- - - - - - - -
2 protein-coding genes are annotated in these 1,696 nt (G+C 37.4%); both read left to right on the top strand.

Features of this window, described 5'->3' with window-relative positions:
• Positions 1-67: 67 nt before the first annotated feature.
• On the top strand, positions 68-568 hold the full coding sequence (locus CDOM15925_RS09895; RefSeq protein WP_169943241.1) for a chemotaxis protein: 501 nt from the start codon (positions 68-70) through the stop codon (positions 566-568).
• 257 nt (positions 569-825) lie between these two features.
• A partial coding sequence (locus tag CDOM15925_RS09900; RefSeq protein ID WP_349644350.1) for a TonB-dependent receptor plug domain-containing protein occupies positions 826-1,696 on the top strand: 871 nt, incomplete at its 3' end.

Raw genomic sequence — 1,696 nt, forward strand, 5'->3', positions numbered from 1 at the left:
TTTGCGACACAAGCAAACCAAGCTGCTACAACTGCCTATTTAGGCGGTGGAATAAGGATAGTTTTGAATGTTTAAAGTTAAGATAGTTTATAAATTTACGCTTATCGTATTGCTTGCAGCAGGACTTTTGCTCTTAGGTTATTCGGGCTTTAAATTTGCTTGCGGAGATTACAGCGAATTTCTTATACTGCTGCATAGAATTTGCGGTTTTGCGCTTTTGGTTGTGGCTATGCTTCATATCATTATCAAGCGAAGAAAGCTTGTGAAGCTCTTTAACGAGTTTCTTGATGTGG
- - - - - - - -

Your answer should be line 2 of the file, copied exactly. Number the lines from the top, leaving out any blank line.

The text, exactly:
Features of this window, described 5'->3' with window-relative positions: